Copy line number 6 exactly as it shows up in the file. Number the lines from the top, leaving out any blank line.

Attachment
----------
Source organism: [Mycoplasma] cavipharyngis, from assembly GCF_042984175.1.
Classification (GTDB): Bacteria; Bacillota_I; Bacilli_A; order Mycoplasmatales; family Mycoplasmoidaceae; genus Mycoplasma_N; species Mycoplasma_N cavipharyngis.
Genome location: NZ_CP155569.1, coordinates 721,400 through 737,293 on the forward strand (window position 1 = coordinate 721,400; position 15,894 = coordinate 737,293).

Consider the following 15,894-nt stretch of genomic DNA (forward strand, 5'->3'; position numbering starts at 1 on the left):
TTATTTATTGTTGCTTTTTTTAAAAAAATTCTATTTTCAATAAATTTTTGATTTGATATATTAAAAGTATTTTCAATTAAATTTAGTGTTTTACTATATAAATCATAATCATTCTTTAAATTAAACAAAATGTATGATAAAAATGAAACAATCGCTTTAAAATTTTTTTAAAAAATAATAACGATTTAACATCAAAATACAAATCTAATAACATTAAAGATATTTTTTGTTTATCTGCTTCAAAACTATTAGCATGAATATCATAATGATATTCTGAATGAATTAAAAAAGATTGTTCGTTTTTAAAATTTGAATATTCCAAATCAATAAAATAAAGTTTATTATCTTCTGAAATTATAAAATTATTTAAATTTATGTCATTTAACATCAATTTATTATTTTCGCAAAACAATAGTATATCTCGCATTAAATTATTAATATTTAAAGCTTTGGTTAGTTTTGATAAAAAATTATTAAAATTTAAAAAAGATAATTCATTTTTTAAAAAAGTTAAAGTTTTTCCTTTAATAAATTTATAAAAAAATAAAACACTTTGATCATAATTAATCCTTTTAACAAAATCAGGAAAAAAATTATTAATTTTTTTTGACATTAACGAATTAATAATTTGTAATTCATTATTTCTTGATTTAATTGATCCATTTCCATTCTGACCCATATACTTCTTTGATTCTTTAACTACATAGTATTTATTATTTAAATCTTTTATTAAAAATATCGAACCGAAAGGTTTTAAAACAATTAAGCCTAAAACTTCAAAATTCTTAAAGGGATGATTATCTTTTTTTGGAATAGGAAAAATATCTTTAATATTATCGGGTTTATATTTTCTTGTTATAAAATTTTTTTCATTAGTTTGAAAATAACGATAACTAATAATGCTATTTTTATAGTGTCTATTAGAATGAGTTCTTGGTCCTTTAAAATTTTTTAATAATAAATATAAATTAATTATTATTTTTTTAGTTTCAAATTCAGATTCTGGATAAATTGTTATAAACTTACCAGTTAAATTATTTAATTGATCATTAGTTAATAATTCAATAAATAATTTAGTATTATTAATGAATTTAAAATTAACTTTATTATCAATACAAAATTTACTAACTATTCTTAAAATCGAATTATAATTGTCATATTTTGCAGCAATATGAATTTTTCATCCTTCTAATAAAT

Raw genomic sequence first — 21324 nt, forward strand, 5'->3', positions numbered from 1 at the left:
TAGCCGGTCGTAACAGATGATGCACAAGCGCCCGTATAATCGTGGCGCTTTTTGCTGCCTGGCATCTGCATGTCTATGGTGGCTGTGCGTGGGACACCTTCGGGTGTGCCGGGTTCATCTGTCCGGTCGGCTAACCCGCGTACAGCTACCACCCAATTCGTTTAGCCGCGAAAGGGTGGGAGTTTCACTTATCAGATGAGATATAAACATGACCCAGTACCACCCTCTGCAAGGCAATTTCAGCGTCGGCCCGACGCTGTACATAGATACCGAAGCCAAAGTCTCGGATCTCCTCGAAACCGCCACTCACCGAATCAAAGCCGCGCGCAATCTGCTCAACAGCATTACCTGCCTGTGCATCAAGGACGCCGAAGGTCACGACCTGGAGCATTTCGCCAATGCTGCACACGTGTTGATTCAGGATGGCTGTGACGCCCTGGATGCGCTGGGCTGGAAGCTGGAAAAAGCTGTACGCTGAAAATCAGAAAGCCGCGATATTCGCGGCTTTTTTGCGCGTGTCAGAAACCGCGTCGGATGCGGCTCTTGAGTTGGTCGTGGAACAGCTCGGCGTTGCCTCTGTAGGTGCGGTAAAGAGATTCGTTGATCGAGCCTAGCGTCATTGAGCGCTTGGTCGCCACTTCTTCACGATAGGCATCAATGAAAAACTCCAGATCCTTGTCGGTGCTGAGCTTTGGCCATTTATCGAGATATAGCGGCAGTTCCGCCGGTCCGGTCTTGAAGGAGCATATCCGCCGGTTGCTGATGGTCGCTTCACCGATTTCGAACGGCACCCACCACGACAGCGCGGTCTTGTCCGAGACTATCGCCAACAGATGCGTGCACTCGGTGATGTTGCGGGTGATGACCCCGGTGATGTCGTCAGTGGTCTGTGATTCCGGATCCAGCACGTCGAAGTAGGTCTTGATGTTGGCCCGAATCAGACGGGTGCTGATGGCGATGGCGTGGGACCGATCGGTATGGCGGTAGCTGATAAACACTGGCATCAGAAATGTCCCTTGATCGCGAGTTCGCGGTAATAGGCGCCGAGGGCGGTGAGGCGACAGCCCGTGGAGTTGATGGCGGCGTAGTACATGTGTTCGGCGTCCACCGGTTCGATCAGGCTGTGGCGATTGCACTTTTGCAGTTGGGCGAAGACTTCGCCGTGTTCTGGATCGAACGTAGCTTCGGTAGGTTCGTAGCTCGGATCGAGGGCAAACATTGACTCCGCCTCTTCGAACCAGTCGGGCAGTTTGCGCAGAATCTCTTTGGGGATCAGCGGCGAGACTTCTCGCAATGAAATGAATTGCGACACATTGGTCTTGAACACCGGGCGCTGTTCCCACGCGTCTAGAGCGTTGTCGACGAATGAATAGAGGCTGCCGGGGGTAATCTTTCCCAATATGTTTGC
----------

Raw genomic sequence first — 21324 nt, forward strand, 5'->3', positions numbered from 1 at the left: